As has been the case at all of these Stearns Road hearings, a strong showing from the neighborhood resulted in numerous comments about the project. A neighborhood spokesman had also delivered a lengthy report ahead of the meeting, which ZBA members said they would read. These neighbors have spearheaded a group called Our Affordable Wellesley pushing for what they call friendly 40B projects.
Concerns raised at this past Tuesday’s hearing included those about the effect of having 2 big projects in the same school district, the environmental impact of building such a project next to the former landfill area that is now Sprague field, and how the projects could affect patients at the Newton-Wellesley Center for Alzheimer’s Care on Rte. 9 right near the Sprague school. Nextdoor neighbor Pete Buhler said the density of the project is at the root of most concerns. “When you take the density out of the equation, just about all of the health and safety things… start to fall out of it.”
After one speaker accused the board and developer of dismissing neighbors’ concerns, Engler spoke up. He complemented the neighbors for the work they’ve put in to researching the issues surrounding the project, but also gave the Stearns Road crowd a stern little lecture that included: “If neighborhood concerns were governing or a deciding factor on whether or not affordable housing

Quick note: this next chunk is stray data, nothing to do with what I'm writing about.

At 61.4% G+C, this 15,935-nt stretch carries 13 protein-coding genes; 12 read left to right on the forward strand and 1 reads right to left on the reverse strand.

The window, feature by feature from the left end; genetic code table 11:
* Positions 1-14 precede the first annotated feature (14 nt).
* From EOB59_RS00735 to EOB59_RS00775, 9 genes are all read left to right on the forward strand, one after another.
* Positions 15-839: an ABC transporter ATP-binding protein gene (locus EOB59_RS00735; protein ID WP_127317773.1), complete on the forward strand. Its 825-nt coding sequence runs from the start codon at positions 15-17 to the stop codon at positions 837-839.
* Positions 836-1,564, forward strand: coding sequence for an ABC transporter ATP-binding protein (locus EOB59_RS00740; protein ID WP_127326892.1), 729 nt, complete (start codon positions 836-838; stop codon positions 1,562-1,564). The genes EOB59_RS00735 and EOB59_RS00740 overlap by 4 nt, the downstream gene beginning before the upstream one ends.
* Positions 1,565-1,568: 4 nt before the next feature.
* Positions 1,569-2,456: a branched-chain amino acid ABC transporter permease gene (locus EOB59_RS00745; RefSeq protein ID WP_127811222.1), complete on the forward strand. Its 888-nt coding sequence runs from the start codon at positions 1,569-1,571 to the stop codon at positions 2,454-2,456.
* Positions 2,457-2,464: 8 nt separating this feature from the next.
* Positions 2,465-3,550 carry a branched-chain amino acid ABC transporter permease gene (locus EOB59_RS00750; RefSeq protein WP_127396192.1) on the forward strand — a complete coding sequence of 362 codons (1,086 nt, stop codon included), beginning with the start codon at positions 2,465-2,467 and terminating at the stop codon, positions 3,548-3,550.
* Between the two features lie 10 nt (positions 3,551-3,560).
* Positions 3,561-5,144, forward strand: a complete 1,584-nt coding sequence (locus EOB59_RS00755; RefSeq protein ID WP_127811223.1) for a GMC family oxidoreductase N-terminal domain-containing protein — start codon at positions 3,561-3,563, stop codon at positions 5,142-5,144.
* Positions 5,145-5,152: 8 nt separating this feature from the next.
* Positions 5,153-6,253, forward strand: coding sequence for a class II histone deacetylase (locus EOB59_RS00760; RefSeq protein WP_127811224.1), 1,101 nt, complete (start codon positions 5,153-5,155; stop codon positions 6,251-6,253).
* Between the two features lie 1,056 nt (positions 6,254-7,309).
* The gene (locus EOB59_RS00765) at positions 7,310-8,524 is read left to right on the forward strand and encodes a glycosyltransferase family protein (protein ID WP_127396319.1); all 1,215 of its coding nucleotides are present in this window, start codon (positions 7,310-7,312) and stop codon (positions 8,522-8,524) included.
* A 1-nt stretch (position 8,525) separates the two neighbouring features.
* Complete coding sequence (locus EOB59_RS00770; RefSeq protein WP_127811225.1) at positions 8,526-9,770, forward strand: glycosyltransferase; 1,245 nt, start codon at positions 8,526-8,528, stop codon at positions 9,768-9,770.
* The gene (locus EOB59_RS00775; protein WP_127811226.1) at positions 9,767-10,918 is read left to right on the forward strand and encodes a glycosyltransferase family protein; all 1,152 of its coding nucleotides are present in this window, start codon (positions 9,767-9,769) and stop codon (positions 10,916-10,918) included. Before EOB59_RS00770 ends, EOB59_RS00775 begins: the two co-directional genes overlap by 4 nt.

and 40Bs got built, maybe 1 out of every 50 would be done.”
The ZBA now has 40 days to render a decision. Discussion by the board will take place at a public meeting at a date to be determined. No public comments will be allowed at that meeting.
Weston Road and Delanson Circle projects head to Special Town Meeting
These one-time 40B projects, which have been reworked, will soon get a chance for Special Town Meeting review beginning later this month.
While the recent Board of Selectmen meeting on these projects was something of a love-fest, not everyone is thrilled. That includes the owner of 144 Weston Rd., which sits in between 148 Weston Rd., and 140 Weston Rd., which has been gobbled up by the developer for future expansion of the project. The owner of 144 Weston Rd., has urged Town Meeting members to consider his precarious position but also that of anyone else in town susceptible to re-zonings in their neighborhoods.
All of these projects are reminders pretty much every street in Wellesley is vulnerable to change, good or bad. Whether by teardowns, 40Bs, or the introduction of duplexes in previously single-family neighborhoods, it seems you just never know. Even the Natick end of our own street has suffered a condemned spite house in the middle of it for years because a business owner won’t have it removed unless he gets his way on expanded parking and facilities. Efforts by some neighborhoods to protect their housing character have included petitions to be declared conservation districts, while the town itself has produced a housing production plan designed to give it more control over how affordable and other housing growth happens here.